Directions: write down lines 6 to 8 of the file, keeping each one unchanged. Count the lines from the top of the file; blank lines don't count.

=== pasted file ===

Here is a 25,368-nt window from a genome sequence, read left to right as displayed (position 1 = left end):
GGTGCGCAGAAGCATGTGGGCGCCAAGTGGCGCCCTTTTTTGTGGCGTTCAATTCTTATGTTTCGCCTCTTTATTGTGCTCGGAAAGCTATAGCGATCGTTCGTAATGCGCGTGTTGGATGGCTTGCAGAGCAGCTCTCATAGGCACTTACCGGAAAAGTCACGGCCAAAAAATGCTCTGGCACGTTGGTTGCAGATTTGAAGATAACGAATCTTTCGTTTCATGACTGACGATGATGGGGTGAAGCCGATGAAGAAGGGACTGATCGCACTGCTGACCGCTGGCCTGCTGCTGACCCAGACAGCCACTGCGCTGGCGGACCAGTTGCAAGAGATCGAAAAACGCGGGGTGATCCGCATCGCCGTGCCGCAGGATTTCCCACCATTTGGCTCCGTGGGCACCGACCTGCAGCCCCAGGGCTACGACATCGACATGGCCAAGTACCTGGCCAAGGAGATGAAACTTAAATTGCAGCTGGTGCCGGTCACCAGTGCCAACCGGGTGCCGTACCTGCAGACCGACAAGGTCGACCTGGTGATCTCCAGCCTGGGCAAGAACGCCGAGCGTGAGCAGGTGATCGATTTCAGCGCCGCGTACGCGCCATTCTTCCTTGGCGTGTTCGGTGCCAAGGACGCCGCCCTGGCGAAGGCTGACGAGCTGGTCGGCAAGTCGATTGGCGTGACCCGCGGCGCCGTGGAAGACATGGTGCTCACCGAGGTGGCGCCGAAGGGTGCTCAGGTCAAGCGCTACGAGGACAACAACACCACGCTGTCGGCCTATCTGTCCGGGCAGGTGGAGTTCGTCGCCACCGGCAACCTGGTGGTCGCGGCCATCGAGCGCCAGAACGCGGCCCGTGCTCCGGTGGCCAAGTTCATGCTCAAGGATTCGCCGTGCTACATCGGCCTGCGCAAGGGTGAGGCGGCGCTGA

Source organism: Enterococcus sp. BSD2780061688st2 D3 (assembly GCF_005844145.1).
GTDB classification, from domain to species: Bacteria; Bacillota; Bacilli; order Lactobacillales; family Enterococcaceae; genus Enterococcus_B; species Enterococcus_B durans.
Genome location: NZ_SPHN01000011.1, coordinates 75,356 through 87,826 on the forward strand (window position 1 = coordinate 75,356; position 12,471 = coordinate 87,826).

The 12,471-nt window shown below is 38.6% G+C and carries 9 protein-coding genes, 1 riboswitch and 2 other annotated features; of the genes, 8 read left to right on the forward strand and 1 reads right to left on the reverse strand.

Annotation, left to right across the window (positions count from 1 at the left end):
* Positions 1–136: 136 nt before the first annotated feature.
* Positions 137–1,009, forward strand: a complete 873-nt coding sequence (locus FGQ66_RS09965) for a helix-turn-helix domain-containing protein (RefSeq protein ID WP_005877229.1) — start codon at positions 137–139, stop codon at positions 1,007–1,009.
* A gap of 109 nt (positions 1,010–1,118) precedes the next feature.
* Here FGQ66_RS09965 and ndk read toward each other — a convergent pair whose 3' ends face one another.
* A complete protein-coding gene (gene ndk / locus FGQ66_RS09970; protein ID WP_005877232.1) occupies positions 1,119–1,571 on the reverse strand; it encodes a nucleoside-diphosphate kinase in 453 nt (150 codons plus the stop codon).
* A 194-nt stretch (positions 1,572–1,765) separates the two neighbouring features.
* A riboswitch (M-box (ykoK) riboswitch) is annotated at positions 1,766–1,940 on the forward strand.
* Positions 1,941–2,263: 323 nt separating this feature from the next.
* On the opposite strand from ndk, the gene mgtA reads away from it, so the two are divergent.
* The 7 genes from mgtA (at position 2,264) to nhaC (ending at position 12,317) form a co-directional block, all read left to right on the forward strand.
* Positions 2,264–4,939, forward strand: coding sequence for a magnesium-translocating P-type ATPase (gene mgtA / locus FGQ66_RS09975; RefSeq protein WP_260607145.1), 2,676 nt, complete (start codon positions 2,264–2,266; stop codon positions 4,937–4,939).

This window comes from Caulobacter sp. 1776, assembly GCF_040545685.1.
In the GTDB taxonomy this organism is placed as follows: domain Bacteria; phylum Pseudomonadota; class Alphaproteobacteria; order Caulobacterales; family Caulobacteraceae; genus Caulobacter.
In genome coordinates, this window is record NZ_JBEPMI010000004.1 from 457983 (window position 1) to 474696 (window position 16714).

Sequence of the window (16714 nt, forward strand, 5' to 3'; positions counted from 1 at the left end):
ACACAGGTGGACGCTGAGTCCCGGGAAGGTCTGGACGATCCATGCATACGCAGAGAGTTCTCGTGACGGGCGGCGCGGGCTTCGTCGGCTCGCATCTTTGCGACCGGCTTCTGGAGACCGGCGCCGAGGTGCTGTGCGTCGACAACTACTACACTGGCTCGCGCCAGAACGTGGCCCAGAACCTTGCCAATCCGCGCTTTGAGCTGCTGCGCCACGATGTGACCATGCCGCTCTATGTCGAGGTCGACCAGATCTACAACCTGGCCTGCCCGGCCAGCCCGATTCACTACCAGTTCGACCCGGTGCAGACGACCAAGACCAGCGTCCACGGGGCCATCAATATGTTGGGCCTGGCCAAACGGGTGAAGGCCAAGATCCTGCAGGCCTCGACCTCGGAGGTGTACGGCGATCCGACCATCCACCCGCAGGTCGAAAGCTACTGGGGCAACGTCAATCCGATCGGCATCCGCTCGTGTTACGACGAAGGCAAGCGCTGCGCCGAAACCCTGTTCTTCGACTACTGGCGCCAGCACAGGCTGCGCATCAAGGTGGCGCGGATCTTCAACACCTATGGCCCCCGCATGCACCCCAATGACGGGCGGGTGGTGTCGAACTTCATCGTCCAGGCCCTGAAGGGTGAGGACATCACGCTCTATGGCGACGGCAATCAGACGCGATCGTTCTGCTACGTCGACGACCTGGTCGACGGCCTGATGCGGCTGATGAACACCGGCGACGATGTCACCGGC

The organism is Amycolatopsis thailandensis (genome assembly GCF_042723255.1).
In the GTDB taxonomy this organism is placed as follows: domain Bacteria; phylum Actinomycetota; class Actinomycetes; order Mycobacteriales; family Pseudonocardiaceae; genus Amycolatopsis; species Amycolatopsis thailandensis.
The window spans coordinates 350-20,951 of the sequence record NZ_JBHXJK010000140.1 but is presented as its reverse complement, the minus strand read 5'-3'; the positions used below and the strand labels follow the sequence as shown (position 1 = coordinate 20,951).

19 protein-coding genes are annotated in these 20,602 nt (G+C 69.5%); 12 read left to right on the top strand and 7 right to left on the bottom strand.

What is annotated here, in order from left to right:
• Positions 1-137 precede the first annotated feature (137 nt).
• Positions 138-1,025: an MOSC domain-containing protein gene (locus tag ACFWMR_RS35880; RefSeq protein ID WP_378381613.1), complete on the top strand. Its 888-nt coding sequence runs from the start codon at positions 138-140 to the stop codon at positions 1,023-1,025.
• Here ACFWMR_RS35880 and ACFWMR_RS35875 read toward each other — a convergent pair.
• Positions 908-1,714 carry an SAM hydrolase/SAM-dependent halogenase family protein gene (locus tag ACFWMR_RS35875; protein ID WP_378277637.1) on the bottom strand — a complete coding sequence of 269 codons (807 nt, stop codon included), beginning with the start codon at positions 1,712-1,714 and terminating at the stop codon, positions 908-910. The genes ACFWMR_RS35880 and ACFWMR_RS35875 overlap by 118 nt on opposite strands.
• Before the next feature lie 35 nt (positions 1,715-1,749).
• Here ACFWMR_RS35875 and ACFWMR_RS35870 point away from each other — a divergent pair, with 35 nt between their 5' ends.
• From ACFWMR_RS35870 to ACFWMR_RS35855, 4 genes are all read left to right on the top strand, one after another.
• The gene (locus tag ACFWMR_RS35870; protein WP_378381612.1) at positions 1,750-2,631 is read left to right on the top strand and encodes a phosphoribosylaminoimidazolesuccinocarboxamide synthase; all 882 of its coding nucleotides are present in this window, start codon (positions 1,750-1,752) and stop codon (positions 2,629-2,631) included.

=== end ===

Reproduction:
The 12,471-nt window shown below is 38.6% G+C and carries 9 protein-coding genes, 1 riboswitch and 2 other annotated features; of the genes, 8 read left to right on the forward strand and 1 reads right to left on the reverse strand.

Annotation, left to right across the window (positions count from 1 at the left end):
* Positions 1–136: 136 nt before the first annotated feature.